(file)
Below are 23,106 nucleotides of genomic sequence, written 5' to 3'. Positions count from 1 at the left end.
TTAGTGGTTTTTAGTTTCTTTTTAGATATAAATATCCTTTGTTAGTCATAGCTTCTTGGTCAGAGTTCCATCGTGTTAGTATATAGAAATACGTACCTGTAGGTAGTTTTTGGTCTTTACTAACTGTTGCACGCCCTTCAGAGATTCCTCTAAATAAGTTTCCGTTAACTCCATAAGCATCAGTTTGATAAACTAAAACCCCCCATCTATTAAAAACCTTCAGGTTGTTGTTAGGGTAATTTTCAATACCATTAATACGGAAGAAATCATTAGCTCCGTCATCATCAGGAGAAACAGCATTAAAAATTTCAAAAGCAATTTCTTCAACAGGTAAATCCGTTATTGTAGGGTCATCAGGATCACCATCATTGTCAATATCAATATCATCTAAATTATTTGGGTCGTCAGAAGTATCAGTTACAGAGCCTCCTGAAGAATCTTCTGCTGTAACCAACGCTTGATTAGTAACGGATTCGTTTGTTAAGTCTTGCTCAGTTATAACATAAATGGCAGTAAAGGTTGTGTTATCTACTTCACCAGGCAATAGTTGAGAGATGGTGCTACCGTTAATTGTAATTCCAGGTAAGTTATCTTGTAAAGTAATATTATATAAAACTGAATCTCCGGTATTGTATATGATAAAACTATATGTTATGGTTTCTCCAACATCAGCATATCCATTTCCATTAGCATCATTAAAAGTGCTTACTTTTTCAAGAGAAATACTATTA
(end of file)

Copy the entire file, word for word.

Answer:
Below are 23,106 nucleotides of genomic sequence, written 5' to 3'. Positions count from 1 at the left end.
TTAGTGGTTTTTAGTTTCTTTTTAGATATAAATATCCTTTGTTAGTCATAGCTTCTTGGTCAGAGTTCCATCGTGTTAGTATATAGAAATACGTACCTGTAGGTAGTTTTTGGTCTTTACTAACTGTTGCACGCCCTTCAGAGATTCCTCTAAATAAGTTTCCGTTAACTCCATAAGCATCAGTTTGATAAACTAAAACCCCCCATCTATTAAAAACCTTCAGGTTGTTGTTAGGGTAATTTTCAATACCATTAATACGGAAGAAATCATTAGCTCCGTCATCATCAGGAGAAACAGCATTAAAAATTTCAAAAGCAATTTCTTCAACAGGTAAATCCGTTATTGTAGGGTCATCAGGATCACCATCATTGTCAATATCAATATCATCTAAATTATTTGGGTCGTCAGAAGTATCAGTTACAGAGCCTCCTGAAGAATCTTCTGCTGTAACCAACGCTTGATTAGTAACGGATTCGTTTGTTAAGTCTTGCTCAGTTATAACATAAATGGCAGTAAAGGTTGTGTTATCTACTTCACCAGGCAATAGTTGAGAGATGGTGCTACCGTTAATTGTAATTCCAGGTAAGTTATCTTGTAAAGTAATATTATATAAAACTGAATCTCCGGTATTGTATATGATAAAACTATATGTTATGGTTTCTCCAACATCAGCATATCCATTTCCATTAGCATCATTAAAAGTGCTTACTTTTTCAAGAGAAATACTATTA